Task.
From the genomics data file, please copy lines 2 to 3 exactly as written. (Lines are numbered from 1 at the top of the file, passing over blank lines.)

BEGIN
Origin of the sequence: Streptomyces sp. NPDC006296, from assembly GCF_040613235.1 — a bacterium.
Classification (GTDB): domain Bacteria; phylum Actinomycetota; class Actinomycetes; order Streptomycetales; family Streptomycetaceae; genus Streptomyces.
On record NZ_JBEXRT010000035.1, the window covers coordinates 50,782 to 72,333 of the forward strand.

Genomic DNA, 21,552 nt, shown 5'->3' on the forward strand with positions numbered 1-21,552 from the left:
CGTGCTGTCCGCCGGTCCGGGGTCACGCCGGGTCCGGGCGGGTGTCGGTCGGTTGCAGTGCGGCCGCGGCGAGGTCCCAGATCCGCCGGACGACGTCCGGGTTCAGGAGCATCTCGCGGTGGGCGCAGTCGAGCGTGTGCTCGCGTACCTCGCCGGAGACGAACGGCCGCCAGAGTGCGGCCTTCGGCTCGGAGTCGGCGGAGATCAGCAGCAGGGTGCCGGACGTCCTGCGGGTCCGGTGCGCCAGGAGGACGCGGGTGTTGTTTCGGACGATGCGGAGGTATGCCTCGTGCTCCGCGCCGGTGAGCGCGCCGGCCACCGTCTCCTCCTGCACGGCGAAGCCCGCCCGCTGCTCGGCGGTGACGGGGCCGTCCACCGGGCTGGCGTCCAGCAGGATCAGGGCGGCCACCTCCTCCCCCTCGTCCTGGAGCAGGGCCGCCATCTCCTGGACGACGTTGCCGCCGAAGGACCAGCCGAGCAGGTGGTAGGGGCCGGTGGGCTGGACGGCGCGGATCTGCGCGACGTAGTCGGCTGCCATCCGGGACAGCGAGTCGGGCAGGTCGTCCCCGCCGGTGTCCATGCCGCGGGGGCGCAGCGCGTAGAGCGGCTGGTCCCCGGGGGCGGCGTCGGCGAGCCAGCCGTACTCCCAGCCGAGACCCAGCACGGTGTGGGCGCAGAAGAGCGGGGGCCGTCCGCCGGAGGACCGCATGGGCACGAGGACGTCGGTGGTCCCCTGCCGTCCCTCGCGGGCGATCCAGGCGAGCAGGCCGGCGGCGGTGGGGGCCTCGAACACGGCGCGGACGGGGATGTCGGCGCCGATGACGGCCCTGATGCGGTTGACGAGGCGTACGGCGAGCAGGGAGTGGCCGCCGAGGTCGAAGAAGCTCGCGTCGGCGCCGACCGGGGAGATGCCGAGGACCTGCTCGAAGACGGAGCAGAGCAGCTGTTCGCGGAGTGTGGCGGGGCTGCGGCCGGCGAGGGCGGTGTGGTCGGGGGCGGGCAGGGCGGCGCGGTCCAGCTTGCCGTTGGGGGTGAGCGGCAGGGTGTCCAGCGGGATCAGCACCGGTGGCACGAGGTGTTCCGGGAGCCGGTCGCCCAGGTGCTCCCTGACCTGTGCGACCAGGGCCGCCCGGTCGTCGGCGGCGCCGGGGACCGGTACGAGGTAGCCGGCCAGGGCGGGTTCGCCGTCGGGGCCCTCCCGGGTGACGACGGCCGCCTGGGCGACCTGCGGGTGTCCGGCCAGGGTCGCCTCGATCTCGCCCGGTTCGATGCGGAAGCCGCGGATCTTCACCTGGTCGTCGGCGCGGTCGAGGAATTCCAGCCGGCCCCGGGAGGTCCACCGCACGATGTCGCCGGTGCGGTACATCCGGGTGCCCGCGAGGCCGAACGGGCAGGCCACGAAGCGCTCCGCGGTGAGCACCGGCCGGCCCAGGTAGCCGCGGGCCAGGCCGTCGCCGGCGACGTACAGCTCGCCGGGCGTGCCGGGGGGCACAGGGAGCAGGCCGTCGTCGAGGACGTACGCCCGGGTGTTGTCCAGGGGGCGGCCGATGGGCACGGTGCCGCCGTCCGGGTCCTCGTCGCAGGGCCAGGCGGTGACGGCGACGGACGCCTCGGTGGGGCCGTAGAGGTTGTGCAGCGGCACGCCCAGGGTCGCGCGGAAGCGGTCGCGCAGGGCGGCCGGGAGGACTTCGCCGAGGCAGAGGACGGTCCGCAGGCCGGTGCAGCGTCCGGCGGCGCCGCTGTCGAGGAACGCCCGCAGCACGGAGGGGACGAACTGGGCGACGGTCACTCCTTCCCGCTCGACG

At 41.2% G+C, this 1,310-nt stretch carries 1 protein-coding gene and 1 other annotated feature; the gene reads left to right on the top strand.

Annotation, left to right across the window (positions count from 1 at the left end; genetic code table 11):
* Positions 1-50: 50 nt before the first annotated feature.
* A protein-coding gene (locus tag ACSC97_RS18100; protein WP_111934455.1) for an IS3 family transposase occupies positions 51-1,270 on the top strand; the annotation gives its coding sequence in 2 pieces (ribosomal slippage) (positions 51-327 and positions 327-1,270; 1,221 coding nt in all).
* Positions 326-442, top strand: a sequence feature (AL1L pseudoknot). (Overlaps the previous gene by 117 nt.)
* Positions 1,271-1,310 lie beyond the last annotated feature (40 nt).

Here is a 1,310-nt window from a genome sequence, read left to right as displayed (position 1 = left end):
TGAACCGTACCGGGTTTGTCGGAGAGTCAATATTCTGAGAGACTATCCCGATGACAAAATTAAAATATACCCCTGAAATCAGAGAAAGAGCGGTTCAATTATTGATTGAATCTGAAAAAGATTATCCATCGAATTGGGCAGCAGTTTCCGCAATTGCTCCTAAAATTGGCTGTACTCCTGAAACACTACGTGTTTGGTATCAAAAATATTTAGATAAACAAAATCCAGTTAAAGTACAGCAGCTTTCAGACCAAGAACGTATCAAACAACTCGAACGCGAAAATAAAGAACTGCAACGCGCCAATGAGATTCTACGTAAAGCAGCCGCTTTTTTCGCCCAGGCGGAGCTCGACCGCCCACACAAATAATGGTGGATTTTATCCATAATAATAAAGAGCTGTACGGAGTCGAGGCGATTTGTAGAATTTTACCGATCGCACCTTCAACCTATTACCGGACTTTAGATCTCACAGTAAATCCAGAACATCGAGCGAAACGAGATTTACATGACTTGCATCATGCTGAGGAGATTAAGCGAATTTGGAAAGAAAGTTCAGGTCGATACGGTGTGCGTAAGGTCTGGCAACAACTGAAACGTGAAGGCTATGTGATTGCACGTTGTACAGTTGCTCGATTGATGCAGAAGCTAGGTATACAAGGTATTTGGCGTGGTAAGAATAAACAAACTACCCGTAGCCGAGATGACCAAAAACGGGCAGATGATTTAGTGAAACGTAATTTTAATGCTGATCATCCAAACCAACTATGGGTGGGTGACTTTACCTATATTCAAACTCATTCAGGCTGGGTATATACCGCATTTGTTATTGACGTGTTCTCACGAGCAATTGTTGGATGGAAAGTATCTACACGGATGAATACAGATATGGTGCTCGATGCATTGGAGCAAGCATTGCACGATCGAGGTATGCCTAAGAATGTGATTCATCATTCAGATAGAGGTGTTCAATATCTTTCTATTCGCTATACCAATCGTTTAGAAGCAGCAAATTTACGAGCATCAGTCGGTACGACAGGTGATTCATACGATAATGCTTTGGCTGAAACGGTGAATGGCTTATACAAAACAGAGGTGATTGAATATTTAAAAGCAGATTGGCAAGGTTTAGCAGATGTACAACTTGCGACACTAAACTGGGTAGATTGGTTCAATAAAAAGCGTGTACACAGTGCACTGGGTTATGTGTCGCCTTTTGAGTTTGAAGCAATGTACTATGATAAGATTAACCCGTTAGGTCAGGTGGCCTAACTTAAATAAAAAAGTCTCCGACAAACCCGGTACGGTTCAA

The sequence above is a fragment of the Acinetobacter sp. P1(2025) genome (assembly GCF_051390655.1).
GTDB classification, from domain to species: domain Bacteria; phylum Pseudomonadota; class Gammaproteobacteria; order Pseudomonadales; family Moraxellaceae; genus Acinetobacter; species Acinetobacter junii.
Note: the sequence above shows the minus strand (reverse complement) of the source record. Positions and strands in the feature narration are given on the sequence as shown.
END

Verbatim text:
Classification (GTDB): domain Bacteria; phylum Actinomycetota; class Actinomycetes; order Streptomycetales; family Streptomycetaceae; genus Streptomyces.
On record NZ_JBEXRT010000035.1, the window covers coordinates 50,782 to 72,333 of the forward strand.